Inmates shackled through self-help? A talk on yoga in prison


On Friday, Feb. 16, the University of Connecticut’s American Studies program held a virtual event titled, “Freedom Inside? Yoga and Meditation in the Carceral State.” The event was hosted by Dr. Farah Godrej, associate professor of political science at the University of California-Riverside. Godrej discussed her forthcoming book, which shares its name with the virtual event.  

“The American Studies [program] organized this event because mass incarceration is something we study extensively in our field,” said Christopher Vials, head of UConn’s American Studies program and the event’s organizer. “We’re also interested in how non-Western knowledges influence U.S. culture, and how the United States influences the rest of the world.” 

Godrej’s presentation and book focused on meditative practices like mindfulness and yoga and how they are taught to incarcerated individuals across the United States. She became involved with organizations that teach meditative practices in prisons by first serving as a volunteer in prisons, interviewing other volunteers, eventually taking on leadership roles within the organizations and getting to know the inmates personally through direct conversation. Through firsthand experience and subsequent scholarship, she gained insight in how these programs were being taught to some of the most vulnerable members of the population. 

“THE AMERICAN STUDIES [PROGRAM] organized this event because mass incarceration is something we study extensively in our field.”

Christopher Vials

She found that programs being taught to incarcerated individuals emphasize the aspects of meditation that focus on the individual and the inner self, leading many students to see everything as a cause of their own thinking. Such programs emphasize personal responsibility and behavioral changes, suggesting that their own flawed individual choices are what make them responsible for their situation. Godrej made clear at various points that these self-help strategies and mindsets can be effective tools for personal renovation and self-improvement. She is not critiquing them; rather, she focuses on how factors outside of the inmates’ control such as race, poverty and socio-economic status are ignored in these programs. In fact, if inmates bring attention to any of these factors, it is evidence of resistance for prison staff and counted against them when considered for parole.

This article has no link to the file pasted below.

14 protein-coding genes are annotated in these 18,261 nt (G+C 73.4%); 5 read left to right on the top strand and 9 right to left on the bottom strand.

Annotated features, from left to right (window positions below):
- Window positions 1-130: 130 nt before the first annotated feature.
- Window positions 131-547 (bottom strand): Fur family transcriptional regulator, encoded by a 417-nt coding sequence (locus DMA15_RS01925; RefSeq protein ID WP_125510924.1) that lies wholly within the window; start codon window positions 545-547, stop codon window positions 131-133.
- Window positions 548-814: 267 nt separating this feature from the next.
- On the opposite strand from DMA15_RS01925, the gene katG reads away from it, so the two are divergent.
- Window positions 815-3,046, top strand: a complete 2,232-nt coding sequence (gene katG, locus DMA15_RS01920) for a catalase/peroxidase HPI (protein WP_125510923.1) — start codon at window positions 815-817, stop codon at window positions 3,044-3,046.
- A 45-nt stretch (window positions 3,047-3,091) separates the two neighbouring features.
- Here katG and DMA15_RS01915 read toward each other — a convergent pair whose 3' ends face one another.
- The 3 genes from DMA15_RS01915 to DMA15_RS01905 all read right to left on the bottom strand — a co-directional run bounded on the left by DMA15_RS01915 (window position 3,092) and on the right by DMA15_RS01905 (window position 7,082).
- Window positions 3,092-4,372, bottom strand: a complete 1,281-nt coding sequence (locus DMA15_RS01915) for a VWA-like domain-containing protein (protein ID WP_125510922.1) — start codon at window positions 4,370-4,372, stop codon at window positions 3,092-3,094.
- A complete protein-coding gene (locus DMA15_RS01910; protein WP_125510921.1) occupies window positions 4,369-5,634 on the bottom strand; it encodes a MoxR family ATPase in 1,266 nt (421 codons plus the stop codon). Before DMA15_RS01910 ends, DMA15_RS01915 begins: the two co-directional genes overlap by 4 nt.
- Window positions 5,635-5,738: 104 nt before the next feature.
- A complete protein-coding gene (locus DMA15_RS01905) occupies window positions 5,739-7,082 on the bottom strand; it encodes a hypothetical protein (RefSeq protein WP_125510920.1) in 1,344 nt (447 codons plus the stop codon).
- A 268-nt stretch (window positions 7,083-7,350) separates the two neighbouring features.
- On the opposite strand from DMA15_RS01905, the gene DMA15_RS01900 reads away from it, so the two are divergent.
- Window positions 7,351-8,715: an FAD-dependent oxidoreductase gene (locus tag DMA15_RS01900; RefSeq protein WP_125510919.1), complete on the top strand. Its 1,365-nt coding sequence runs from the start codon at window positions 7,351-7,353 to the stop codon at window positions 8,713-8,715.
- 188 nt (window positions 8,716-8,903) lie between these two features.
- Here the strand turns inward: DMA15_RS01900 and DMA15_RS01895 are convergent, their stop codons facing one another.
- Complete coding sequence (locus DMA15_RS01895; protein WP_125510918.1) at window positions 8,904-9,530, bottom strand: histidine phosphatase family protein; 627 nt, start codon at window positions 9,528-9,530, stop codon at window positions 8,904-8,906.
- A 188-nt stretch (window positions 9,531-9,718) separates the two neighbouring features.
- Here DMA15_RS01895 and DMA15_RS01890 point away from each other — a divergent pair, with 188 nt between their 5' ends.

Godrej uses her research to speak on how meditation can be used as a tool to maintain the status quo — a palliative tool to cope and comply with the prison industrial complex. She reinforces this with other examples, such as mindfulness being taught to employees for greater effectiveness in stressful work conditions without acknowledging the conditions in the first place and yoga being taught in schools to make students more calm and disciplined without tackling their sources of stress. She posits a possible source for these compliance-geared self-help programs: the world view that insists on individual choice and behavior as a catch-all solution. This worldview rejects that structures are so entrenched in society that they require collective response to make change. This view gives power structures the excuse to not change the status quo while putting the responsibility on the individual.  


Christopher Vials

But far from doom and gloom, Godrej reassured that these self-improvement practices can be truly transformational by giving people the tools for critical awareness and a more expansive way of seeing the world. She evokes Gandhi, with his teachings that spiritual pursuit is not exclusive to activism and non-violent disruption. She details inspiring groups of inmates who cultivated self-improvement while maintaining consciousness about their situations. They used meditation as an act of resistance to the prison and its logic, holding onto their beliefs that all problems cannot be solved by just personal growth. 

Godrej’s book will be released later this year by the Oxford University Press. For those interested in more on the prison-industrial complex, the UConn American Studies program will be hosting another event on Friday, Feb. 25 from 12:15 to 1:30 p.m. titled “Beyond the Prison: The Politics of Abolition.” This event will be presented by Anna Terwiel of Trinity College’s Department of Political Science. At UConn, it will be held in Oak 408, as well as over Zoom for those who wish to attend virtually. 

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